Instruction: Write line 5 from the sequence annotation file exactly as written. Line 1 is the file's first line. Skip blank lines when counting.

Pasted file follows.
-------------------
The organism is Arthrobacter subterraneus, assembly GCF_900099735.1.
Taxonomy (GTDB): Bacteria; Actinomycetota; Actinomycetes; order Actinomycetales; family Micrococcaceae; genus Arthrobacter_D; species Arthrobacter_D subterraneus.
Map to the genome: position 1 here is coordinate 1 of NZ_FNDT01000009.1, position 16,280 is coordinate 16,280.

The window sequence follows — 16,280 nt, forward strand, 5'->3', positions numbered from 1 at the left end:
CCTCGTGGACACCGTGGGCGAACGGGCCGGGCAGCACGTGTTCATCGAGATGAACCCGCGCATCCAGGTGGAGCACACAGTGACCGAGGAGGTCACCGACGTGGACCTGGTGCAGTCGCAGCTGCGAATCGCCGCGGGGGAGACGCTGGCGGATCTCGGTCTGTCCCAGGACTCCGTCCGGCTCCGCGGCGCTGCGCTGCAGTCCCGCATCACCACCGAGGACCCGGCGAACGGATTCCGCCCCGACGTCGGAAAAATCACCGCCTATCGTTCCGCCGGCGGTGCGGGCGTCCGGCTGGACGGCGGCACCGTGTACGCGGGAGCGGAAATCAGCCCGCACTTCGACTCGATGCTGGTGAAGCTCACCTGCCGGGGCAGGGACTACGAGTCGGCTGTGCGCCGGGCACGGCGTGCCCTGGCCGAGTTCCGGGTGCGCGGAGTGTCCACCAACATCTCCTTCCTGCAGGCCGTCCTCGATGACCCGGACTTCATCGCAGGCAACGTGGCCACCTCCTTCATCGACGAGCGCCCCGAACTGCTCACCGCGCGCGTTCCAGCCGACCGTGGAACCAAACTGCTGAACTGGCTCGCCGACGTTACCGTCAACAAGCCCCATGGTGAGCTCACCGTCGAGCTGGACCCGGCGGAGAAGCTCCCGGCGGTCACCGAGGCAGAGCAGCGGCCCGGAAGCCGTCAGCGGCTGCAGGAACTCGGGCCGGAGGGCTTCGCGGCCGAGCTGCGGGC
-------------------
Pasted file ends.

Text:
CCTCGTGGACACCGTGGGCGAACGGGCCGGGCAGCACGTGTTCATCGAGATGAACCCGCGCATCCAGGTGGAGCACACAGTGACCGAGGAGGTCACCGACGTGGACCTGGTGCAGTCGCAGCTGCGAATCGCCGCGGGGGAGACGCTGGCGGATCTCGGTCTGTCCCAGGACTCCGTCCGGCTCCGCGGCGCTGCGCTGCAGTCCCGCATCACCACCGAGGACCCGGCGAACGGATTCCGCCCCGACGTCGGAAAAATCACCGCCTATCGTTCCGCCGGCGGTGCGGGCGTCCGGCTGGACGGCGGCACCGTGTACGCGGGAGCGGAAATCAGCCCGCACTTCGACTCGATGCTGGTGAAGCTCACCTGCCGGGGCAGGGACTACGAGTCGGCTGTGCGCCGGGCACGGCGTGCCCTGGCCGAGTTCCGGGTGCGCGGAGTGTCCACCAACATCTCCTTCCTGCAGGCCGTCCTCGATGACCCGGACTTCATCGCAGGCAACGTGGCCACCTCCTTCATCGACGAGCGCCCCGAACTGCTCACCGCGCGCGTTCCAGCCGACCGTGGAACCAAACTGCTGAACTGGCTCGCCGACGTTACCGTCAACAAGCCCCATGGTGAGCTCACCGTCGAGCTGGACCCGGCGGAGAAGCTCCCGGCGGTCACCGAGGCAGAGCAGCGGCCCGGAAGCCGTCAGCGGCTGCAGGAACTCGGGCCGGAGGGCTTCGCGGCCGAGCTGCGGGC